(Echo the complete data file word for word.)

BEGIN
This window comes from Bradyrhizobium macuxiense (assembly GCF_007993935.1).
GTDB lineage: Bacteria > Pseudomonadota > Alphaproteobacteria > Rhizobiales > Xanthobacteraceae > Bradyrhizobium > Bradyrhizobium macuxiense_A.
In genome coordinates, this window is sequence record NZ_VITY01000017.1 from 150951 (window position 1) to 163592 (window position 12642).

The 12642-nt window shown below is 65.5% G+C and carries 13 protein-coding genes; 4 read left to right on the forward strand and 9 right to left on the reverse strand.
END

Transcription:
This window comes from Bradyrhizobium macuxiense (assembly GCF_007993935.1).
GTDB lineage: Bacteria > Pseudomonadota > Alphaproteobacteria > Rhizobiales > Xanthobacteraceae > Bradyrhizobium > Bradyrhizobium macuxiense_A.
In genome coordinates, this window is sequence record NZ_VITY01000017.1 from 150951 (window position 1) to 163592 (window position 12642).

The 12642-nt window shown below is 65.5% G+C and carries 13 protein-coding genes; 4 read left to right on the forward strand and 9 right to left on the reverse strand.